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OKLAHOMA CITY (Free Press) — A new federal holiday was established Thursday based on a century-old Black tradition of celebrating the end of slavery in the United States called “Juneteenth.”

President Joe Biden signed the bill into law Thursday designating June 19 a federal holiday after years of wrangling and false starts in Congress.

In his signing statement, Biden called Juneteenth, “A day in which we remember the moral stain and terrible toll of slavery on our country –- what I’ve long called America’s original sin.  A long legacy of systemic racism, inequality, and inhumanity.”

Eager to claim any reasonable space after the Trump years, the all-Republican Oklahoma delegation in the House and Senate voted in favor of the bill.

Friday, most federal workers (except in the postal service) have the day off because June 19 lands on Saturday this year.

And, Oklahoma City will have its first big Juneteenth celebration with the Juneteenth on the East Festival. For more information on that event go to withloveokc.org/juneteenth.

Black Independence Day

For Black people in Oklahoma, June 19, called “Juneteenth” has been the alternate Independence Day.

The historic celebration came out of the fabric of Black life in Galveston, Texas and quickly spread throughout Texas, Oklahoma, and other surrounding states. Eventually it took hold in other parts of the U.S.

At the end of the Civil War, Texas was defeated along with other southern, slave-holding states that were in the Confederacy.

U.S. Maj. Gen. Gordon Granger, assigned to administrate the Texas occupation district, informed Black slaves in Galveston on June 19, 1865, of Lincoln’s Emancipation Proclamation issued two years earlier. The general then issued his own order that made it clear all people being held in bondage were free and any work they did would be as “hired labor.”

Juneteenth
General Order No. 3, issued by Maj. Gen. Gordon Granger, June 19, 1865. The order was written in a volume beginning on one page and continuing to the next. (RG 393, Part II, Entry 5543, District of Texas, General Orders Issued) from National Archives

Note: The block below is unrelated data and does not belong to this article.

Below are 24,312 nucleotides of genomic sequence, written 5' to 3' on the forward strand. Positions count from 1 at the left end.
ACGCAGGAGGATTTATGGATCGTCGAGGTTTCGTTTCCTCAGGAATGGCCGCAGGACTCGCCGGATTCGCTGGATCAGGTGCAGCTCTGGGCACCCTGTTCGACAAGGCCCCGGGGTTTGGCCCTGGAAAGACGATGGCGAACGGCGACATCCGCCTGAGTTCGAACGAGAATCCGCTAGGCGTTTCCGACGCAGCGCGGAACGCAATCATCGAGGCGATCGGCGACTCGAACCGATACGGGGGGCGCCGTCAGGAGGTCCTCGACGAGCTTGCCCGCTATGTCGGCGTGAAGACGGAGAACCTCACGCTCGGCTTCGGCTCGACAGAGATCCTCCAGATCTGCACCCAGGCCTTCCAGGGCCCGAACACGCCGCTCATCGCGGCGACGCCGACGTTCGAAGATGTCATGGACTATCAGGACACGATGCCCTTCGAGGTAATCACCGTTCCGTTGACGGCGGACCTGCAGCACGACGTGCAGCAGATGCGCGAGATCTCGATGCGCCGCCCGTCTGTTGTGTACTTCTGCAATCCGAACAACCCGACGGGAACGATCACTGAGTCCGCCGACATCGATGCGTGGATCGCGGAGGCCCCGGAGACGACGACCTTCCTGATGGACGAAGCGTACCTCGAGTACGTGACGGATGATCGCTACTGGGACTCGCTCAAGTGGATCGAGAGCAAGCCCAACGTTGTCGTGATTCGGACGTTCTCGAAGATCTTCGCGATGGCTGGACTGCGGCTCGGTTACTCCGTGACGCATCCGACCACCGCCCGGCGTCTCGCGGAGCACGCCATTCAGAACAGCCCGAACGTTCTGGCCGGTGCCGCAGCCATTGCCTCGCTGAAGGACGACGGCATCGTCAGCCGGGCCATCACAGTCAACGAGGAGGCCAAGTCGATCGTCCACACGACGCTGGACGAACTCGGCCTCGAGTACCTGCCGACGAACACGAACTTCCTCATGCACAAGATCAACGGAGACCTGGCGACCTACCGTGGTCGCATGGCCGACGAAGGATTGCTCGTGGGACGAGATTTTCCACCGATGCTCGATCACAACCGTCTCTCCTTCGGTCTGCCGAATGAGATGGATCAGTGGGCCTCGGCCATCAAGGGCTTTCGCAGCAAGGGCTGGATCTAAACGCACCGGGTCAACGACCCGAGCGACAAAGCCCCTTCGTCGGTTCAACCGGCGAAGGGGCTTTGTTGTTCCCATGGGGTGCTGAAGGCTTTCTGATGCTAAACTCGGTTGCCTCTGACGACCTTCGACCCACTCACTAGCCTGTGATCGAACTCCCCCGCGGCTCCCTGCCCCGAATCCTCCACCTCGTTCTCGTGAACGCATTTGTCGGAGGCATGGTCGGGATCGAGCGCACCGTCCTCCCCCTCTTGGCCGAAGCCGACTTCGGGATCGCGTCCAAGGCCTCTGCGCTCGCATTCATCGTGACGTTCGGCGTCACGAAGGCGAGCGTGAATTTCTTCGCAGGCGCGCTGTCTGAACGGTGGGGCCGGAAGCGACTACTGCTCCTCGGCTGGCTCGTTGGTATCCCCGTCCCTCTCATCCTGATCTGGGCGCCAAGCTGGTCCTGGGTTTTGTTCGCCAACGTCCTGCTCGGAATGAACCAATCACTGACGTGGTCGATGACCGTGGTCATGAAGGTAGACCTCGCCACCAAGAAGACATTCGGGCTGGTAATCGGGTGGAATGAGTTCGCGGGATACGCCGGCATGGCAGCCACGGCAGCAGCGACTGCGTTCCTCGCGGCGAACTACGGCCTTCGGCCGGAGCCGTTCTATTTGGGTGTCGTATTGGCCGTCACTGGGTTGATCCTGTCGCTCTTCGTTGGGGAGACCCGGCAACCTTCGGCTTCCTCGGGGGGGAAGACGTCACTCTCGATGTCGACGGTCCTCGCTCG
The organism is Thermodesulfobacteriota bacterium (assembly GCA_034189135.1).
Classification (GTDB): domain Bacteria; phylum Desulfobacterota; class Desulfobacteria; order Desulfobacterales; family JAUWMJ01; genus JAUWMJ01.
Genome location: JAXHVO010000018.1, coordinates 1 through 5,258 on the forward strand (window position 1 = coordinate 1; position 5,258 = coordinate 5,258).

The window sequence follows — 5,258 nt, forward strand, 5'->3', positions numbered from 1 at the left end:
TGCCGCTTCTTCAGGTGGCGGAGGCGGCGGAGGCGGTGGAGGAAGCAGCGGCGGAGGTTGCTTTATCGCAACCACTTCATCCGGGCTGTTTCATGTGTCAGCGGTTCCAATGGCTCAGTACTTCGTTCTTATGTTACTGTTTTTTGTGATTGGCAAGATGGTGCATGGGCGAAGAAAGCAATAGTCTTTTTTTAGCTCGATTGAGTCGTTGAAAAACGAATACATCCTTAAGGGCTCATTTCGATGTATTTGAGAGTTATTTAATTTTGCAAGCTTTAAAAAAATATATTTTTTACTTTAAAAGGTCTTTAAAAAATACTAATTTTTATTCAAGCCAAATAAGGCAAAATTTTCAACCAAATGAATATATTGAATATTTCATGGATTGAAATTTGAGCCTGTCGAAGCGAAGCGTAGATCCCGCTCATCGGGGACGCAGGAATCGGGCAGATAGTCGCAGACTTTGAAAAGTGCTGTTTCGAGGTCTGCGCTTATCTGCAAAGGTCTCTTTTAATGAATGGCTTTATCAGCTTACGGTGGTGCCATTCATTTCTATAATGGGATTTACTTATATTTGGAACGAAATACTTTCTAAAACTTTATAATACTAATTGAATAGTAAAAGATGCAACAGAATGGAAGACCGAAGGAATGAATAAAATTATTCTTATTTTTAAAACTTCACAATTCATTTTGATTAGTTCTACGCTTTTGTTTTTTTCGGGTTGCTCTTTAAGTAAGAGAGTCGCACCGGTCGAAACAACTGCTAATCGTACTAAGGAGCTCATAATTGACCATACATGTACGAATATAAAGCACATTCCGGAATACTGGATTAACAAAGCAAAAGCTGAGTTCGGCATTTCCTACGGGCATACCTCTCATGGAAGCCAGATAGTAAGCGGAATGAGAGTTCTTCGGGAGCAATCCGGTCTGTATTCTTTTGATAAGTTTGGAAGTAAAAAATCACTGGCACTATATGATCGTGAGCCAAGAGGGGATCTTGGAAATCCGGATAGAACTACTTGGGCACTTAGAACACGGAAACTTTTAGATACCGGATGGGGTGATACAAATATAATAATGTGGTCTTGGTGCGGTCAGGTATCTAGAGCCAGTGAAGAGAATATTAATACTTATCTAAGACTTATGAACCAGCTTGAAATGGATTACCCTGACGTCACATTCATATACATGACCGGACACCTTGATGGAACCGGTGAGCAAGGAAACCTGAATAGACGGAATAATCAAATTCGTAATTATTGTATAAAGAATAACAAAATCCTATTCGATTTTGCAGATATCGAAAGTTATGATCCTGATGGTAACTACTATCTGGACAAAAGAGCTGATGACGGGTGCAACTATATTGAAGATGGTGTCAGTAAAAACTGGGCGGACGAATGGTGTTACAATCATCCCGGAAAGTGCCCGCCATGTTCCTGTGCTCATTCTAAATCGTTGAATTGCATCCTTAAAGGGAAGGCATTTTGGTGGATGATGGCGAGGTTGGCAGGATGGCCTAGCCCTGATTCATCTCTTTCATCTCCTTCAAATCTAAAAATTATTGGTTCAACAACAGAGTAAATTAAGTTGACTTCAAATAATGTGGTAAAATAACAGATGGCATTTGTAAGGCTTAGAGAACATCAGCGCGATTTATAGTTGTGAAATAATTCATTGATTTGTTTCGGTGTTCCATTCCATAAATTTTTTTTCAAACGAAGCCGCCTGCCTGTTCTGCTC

That event became the cornerstone of Juneteenth celebrations.

Lincoln’s Emancipation Proclamation was an executive order that applied only to the rebelling states. It was meant to disrupt those states’ ability to continue using slaves to raise cotton for cash and food to supply their war effort. It allowed Union commanders to immediately free slaves as the Union Army made progress into the south.

But, the 13th Amendment to the Constitution permanently abolished slavery when it was ratified in December 1865 only six months after Black residents of Galveston had heard of Lincoln’s order and 300 years after the first black slave arrived in the Colonies.

Oklahoma City celebration

While some Black people have celebrated the July 4 Independence Day, Juneteenth has been an alternate celebration of independence for many in Oklahoma’s Black population, especially in Oklahoma City.

Oklahoma City’s east side is where Black author Ralph Ellison grew up during the time of legal segregation in Oklahoma. During that time, Juneteenth was celebrated with parades and various celebrations.

Significantly, Ellison’s last novel published posthumously is entitled Juneteenth, a story set within the meanings of deliverance from the ravages of slavery.

Juneteenth as a practiced holiday was the way Black people in Oklahoma City and the state claimed their own independence as segregation laws made Black people’s involvement in the celebration of the official Independence Day weeks later much more difficult.

In Oklahoma City, as segregation laws were dismantled and Blacks were allowed to move into many parts of Oklahoma City, Juneteenth became more a part of strong family traditions carried into the diaspora.

But the development of the Black Lives Matter movement reinvigorated the attention to Juneteenth eventually giving Congress the needed attention to pass the measure.

Oklahoma City’s first year to celebrate the national holiday will bring several events to city streets. One will be called Juneteenth on the East Festival featuring well-known Oklahoma City performer Jabee as well as other performers. The Festival will be the centerpiece of other activities stretching along N.E. 23rd Street between N. Kelham Ave. and N. Hood St.

Go to withloveokc.org/juneteenth for more information.


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Last Updated June 18, 2021, 9:26 AM by Brett Dickerson – Editor